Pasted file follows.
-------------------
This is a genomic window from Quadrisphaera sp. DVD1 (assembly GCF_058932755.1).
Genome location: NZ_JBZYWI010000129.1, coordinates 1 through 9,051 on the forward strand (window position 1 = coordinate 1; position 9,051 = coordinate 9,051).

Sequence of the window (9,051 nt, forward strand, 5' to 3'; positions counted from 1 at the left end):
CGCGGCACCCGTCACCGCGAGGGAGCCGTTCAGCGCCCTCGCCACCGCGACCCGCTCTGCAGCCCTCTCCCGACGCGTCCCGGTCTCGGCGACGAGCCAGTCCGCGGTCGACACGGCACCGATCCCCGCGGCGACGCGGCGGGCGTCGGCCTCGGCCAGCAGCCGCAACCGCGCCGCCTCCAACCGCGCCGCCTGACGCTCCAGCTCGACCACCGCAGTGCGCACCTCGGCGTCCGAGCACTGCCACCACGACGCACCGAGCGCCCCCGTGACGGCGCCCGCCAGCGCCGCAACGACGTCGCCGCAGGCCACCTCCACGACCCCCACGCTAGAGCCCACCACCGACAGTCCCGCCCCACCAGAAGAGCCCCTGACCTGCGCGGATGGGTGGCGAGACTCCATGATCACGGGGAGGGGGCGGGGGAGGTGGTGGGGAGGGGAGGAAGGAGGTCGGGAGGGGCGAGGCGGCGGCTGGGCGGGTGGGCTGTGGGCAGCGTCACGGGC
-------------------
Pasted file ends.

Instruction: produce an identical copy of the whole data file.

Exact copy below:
This is a genomic window from Quadrisphaera sp. DVD1 (assembly GCF_058932755.1).
Genome location: NZ_JBZYWI010000129.1, coordinates 1 through 9,051 on the forward strand (window position 1 = coordinate 1; position 9,051 = coordinate 9,051).

Sequence of the window (9,051 nt, forward strand, 5' to 3'; positions counted from 1 at the left end):
CGCGGCACCCGTCACCGCGAGGGAGCCGTTCAGCGCCCTCGCCACCGCGACCCGCTCTGCAGCCCTCTCCCGACGCGTCCCGGTCTCGGCGACGAGCCAGTCCGCGGTCGACACGGCACCGATCCCCGCGGCGACGCGGCGGGCGTCGGCCTCGGCCAGCAGCCGCAACCGCGCCGCCTCCAACCGCGCCGCCTGACGCTCCAGCTCGACCACCGCAGTGCGCACCTCGGCGTCCGAGCACTGCCACCACGACGCACCGAGCGCCCCCGTGACGGCGCCCGCCAGCGCCGCAACGACGTCGCCGCAGGCCACCTCCACGACCCCCACGCTAGAGCCCACCACCGACAGTCCCGCCCCACCAGAAGAGCCCCTGACCTGCGCGGATGGGTGGCGAGACTCCATGATCACGGGGAGGGGGCGGGGGAGGTGGTGGGGAGGGGAGGAAGGAGGTCGGGAGGGGCGAGGCGGCGGCTGGGCGGGTGGGCTGTGGGCAGCGTCACGGGC